Backgammon is the oldest game in the world. Archaeologists found sets when they excavated the ruins of ancient Mesopotamia. Five thousand years old. That’s older than Jesus Christ… Their dice were made of bones. Two players, two sides. One is light, one is dark.
Yes we quoted John Locke from TV’s Lost. We love Backgammon though, it really is a fantastic game of strategy that utilizes the chaos of the dice into that strategy, rather than relying on it for luck. It feels though, that in the modern age, it has lost out more than some of the other classic games like Chess.
We don’t mean that in the “back in my day we had games like Backgammon, you had to interact with someone in a battle of the mind, you kids theses days just shoot each other” way. But there does seem to be a lack of focus on what are some of the greatest games, digital or otherwise there have ever been.
The main reason for this, is that classic board games need people who share the same interest to find time to be together in the same room. However, of late there have been ways to bring these games back, digitally. Pure Chess did a great job of just taking the game of Chess and allowing people to play as the game was intended. The same is true for the most part with Backgammon Blitz.
The game is split into two main versions, classic and Blitz. The classic mode is pure Backgammon, nothing more nothing less. If you like Backgammon, then you will love this, it is a perfect recreation of a classic game. It doesn’t want to be anything different at all.
Blitz mode tries to change things up a bit. Seemingly trying to make the game seem cool to a new crowd. The core game is the basically the same, the rules are the same, but it throws powerups into the mix. These will range from stopping the opponent taking one of your pieces, to swapping pieces on the board. This is supposedly meant to switch any particular battle on its head in an instance. It can be an interesting change for a bit, but it is something that really isn’t needed.
What this does is changes the strategic aspect of the game too far. The main reason for this, is the introduction of Blitz Bullion, which is an ingame currency that is needed to use the various powerups. Now this is less of an issue during offline play, but online it can be somewhat of a pain, as the player with the bigger bank can use the better powerups, which destroys the level playing field that is vital to a game like this.
Before getting further into online play, we must pick up a bit on the Blitz Bullion. There are micro-transactions and at first we were suspect that this would mean that you are forced into paying to play after a certain point. However this isn’t the case thankfully, the classic mode is completely free of any of the currency mechanic. It is something that only affects the Blitz mode.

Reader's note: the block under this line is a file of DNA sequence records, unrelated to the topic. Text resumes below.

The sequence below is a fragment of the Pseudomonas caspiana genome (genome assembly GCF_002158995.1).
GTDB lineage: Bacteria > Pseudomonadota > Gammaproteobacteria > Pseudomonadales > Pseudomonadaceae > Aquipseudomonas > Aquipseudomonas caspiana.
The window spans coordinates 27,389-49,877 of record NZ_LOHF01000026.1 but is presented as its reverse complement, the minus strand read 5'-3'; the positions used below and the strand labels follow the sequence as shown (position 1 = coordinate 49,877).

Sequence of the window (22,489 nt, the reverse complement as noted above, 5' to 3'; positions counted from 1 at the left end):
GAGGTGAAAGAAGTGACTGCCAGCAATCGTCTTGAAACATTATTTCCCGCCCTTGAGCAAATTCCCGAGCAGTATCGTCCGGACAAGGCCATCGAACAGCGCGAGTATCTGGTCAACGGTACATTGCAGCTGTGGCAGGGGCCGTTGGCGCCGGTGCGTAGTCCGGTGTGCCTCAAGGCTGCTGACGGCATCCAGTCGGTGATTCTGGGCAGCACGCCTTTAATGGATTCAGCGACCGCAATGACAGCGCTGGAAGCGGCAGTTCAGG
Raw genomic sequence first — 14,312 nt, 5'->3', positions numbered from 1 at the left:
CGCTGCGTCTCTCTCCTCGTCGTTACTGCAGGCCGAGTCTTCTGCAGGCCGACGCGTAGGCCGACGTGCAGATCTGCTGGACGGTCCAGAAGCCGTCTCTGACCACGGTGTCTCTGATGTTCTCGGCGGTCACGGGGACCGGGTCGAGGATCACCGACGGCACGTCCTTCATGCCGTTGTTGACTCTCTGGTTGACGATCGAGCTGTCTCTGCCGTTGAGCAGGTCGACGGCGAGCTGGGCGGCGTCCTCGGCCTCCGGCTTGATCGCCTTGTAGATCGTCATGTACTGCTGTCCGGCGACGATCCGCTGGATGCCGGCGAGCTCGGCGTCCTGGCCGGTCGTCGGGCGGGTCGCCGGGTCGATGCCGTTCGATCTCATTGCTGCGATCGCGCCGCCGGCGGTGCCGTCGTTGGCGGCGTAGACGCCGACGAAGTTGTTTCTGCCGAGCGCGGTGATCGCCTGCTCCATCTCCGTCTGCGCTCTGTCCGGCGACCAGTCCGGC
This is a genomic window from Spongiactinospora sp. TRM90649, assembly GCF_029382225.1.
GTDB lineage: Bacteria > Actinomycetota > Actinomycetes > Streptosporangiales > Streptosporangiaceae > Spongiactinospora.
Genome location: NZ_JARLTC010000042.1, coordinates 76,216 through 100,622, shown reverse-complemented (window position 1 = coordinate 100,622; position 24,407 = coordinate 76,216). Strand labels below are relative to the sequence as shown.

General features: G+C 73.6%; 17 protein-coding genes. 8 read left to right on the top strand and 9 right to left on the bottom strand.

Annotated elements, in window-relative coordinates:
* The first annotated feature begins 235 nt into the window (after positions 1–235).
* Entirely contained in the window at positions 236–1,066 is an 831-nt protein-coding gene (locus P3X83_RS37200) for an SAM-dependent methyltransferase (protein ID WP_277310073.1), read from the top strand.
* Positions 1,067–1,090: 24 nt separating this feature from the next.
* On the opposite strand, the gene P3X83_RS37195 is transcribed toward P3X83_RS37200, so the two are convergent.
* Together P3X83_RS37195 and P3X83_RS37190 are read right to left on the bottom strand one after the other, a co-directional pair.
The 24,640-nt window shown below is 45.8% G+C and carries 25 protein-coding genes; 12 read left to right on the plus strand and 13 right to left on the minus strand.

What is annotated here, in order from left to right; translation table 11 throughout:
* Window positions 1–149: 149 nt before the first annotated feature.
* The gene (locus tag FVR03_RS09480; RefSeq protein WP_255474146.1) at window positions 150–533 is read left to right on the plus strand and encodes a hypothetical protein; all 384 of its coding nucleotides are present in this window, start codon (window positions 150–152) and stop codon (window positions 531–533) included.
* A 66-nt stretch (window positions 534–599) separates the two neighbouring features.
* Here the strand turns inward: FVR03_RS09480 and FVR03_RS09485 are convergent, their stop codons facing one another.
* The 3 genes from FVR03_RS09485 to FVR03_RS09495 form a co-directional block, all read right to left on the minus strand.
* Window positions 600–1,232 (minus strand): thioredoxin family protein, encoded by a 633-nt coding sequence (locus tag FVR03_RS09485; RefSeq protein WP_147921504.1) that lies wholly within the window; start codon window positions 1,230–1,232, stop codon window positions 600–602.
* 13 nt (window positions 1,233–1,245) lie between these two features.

Again, despite the bullion being something central to this mode, you earn this throughout each game, for making good moves, taking opponents pieces, getting your pieces home, any number of things. In one offline game we earned over 500 in bullion, which would allow you to use a number of powerups. The ability to purchase bullion though is what causes the imbalance online at times, but it is only a minimal effect and after a while you will have a decent balance with no extra money being paid.
Anyway, enough about that. Whilst playing Backgammon against the AI is fun and challenging, it is a game you really want to play against other human opponents. The PS4 and PS Vita versions aren’t cross-buy, but they are cross-play, which opens up the chances of finding an opponent online.
You can play against either friends, or find a random partner via the leaderboards. It uses a play-by-mail style format, where one person will take their go, send the data and wait for their opponent to take theirs. It works really well for the most part and allows you to have many games on the go at once.
Games can last days, but it is always nice to turn the game on, see you have a few moves to make, across a number of games. However it would be nice to have the ability to play live against someone, but it could be worse. Added to the online play is local multiplayer, which whilst seeming like a small addition, is something not to be overlooked.
On the PS4 you can use two controllers, but it hasn’t been forgotten on the Vita either, allowing you to play two player using the hot potato method. Added to all of that, you can play using remote play with one on the Vita whilst the other uses the PS4 controller. It makes the game accessible from all angles.
The only shame with regards to this though, is that it isn’t cross-save, meaning you can’t jump between each depending on your situation. You start a game on the PS4 and you are stuck playing that game on the PS4, no jumping to the Vita to carry on whilst on the move. It feels a missed opportunity, but not one that ruins everything.
Whilst Backgammon Blitz isn’t going to all of sudden bring the masses flooding to the game, it is a very faithful recreation and one that anyone with an interest in Backgammon will get plenty of joy from. If it can reach a new audience, then all the better.